Jury Convicts Louisiana Woman in Money Laundering Scheme

October 23, 2008

A federal jury has convicted a woman of conspiring with a former Louisiana lawmaker to conceal her illegal operation of an insurance business by laundering money.

Prosecutors contend Gwendolyn Moyo sold bogus construction bonds and laundered roughly $2 million to hide her operation. Moyo argued she was acting as an insurance consultant and did not need a license. She accused the government of pressuring business associates to testify against her.

Her trial began days after state Sen. Derrick Shepherd, D-Marrero, pleaded guilty in the case and resigned his Senate seat.

Jurors deliberated about 10 hours over two days before arriving at an unanimous guilty verdict on all 41 counts of fraud, conspiracy and money laundering against Moyo. They then left the courtroom to consider whether Moyo should forfeit any money received as a result of the illegal business.

Moyo faces 15 to 20 years in prison, according to federal sentencing guidelines. She had been sentenced to nine years in federal prison following convictions in 1989 and 1990 on similar fraud charges. Sentencing is scheduled for Jan. 21.

Moyo, who is not an attorney but represented herself in the case, sat quietly and appeared to take notes as the verdicts were read.

U.S. District Judge Carl Barbier instructed the jury of six men and six women to decide what money – if any – was to be forfeited by Moyo.

“This is money that can be used to compensate the victims of these crimes,” Assistant U.S. Attorney Michael Magner told the jury.

The fraud cases, Magner said, added up to more than $1.5 million, while the money laundering counts totaled almost $1.7 million. After further deliberation, the jury ordered those amounts forfeited.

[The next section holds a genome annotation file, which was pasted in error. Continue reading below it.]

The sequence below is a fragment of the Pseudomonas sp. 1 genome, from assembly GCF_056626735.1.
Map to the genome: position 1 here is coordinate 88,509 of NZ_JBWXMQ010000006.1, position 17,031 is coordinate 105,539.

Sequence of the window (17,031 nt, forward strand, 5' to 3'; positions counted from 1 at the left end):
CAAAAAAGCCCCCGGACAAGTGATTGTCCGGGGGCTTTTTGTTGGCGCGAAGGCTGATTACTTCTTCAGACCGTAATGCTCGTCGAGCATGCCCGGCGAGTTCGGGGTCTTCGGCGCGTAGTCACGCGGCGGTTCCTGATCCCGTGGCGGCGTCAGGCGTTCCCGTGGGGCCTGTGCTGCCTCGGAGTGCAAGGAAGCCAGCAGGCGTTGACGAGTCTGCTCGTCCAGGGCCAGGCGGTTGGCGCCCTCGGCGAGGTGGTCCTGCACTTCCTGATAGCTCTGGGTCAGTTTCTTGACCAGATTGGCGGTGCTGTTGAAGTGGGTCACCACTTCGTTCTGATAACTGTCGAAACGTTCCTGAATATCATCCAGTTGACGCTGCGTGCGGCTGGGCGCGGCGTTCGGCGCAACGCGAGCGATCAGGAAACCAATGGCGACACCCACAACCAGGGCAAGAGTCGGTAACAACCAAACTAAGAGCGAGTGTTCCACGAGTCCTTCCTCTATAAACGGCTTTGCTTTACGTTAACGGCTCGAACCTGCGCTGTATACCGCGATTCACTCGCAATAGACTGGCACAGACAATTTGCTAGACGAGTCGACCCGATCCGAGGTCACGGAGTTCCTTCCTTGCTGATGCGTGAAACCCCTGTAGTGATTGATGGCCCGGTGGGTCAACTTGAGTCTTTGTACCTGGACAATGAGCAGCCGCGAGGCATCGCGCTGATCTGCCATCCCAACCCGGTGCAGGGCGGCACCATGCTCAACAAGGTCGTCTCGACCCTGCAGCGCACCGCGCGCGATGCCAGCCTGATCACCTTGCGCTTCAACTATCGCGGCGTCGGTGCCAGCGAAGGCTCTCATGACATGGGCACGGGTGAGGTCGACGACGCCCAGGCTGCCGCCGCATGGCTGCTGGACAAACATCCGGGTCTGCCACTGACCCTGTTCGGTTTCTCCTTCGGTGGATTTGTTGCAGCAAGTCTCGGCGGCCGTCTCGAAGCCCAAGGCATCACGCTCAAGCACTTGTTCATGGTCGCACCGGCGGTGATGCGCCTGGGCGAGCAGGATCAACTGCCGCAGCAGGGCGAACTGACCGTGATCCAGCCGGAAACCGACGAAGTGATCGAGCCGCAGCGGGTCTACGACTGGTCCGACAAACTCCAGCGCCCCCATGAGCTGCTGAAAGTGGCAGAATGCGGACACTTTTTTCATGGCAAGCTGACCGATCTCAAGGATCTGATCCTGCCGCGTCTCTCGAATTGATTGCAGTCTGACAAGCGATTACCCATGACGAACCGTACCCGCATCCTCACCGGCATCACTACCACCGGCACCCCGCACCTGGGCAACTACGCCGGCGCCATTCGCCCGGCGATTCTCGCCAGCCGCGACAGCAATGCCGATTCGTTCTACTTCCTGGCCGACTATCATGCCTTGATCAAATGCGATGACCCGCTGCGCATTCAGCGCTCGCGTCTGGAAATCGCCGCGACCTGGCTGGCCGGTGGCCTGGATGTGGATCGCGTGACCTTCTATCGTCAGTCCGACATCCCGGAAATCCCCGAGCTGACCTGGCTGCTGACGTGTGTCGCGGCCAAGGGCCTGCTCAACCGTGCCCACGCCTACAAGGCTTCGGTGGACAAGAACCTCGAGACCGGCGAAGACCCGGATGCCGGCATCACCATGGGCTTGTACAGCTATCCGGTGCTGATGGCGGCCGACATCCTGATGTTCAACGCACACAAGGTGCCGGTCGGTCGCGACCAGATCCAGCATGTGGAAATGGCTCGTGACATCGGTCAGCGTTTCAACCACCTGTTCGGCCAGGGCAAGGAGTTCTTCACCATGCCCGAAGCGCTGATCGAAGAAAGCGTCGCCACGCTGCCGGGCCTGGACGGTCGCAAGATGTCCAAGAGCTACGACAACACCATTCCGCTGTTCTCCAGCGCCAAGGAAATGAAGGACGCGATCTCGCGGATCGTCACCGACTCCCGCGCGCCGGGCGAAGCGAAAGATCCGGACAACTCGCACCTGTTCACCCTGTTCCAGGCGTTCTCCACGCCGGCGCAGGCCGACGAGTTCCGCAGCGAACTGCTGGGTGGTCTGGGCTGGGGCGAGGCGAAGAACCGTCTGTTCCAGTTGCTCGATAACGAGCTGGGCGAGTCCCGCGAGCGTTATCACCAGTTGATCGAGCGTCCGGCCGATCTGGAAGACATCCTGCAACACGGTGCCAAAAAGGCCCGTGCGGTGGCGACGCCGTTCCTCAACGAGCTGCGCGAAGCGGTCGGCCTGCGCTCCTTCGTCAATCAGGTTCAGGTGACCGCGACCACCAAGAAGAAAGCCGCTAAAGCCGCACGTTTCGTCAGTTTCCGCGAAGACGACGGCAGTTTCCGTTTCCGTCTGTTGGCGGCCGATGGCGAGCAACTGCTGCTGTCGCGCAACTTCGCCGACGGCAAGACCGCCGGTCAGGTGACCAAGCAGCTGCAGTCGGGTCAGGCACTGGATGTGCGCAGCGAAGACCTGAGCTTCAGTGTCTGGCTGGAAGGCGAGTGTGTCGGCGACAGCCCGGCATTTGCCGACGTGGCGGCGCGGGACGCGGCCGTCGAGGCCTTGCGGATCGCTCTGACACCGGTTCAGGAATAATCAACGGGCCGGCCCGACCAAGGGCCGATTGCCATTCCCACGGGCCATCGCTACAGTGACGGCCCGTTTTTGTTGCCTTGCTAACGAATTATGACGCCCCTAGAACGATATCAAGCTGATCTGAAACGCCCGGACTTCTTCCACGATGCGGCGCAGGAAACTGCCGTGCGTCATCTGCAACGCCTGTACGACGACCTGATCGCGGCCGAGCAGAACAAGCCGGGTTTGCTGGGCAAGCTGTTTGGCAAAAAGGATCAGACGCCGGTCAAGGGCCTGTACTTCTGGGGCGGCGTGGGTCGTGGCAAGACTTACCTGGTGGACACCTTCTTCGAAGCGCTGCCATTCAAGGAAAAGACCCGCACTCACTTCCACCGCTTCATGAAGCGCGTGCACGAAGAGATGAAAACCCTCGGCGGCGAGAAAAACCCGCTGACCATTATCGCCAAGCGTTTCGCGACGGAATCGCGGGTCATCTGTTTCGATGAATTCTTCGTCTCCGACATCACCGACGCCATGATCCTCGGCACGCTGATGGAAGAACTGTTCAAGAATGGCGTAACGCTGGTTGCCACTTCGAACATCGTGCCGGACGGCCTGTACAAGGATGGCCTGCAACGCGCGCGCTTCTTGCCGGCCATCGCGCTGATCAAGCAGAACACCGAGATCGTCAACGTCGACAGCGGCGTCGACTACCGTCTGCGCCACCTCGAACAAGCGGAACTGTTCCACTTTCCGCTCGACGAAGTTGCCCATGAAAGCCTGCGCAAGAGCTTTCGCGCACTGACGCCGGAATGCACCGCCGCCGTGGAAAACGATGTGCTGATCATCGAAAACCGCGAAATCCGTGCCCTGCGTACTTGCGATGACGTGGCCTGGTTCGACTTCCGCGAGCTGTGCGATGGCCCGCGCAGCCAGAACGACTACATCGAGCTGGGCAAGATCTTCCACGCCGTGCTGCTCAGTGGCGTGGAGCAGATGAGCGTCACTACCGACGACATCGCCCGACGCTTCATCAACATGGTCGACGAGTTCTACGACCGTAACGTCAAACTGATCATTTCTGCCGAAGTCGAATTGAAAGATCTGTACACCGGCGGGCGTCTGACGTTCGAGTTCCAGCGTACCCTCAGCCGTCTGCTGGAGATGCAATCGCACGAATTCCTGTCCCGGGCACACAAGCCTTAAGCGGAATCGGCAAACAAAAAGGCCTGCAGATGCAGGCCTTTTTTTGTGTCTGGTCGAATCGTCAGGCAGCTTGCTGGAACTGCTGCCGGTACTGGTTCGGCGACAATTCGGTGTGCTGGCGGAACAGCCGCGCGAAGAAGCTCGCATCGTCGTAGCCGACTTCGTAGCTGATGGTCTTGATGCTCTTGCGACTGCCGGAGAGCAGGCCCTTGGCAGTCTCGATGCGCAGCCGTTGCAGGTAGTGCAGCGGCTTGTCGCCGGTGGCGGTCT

Allowed to address the jurors before the forfeiture deliberations began, Moyo told them, “As I said earlier, whatever your decision was, based on what they told you, that you thought was the truth, I respect that.”

Before she was convicted, Moyo told the jury during closing arguments that she was the victim of a government plot.

She noted that U.S. Rep. William Jefferson, D-New Orleans, and his sister, Betty Jefferson, a New Orleans tax assessor, have been identified as unindicted co-conspirators in the case.

“The bottom line is that they’re after William and Betty Jefferson. I just got caught in the middle,” she said.

Jefferson allegedly steered Moyo to Shepherd as a way to help Shepherd pay off his campaign debt, according to the indictment against Shepherd. Shepherd had run against Jefferson in 2006, but after finishing third, he endorsed Jefferson in the runoff.

In a post-trial statement issued through an attorney, Moyo said the verdict did not surprise her.

“This is Louisiana, home of the good ole boys,” she said. “It’s another tragedy in seeking, not equal justice, but fair justice when you’re African American in America.”

Shepherd pleaded guilty Oct. 10 to one charge of conspiracy to commit money laundering and told the judge that greed had led him to break the law. Shepherd, who resigned his Senate seat, had been charged with helping Moyo launder $141,000 and keeping $65,000 for himself. Conspiracy to commit money laundering carries a maximum sentence of 20 years in prison and a $250,000 fine.

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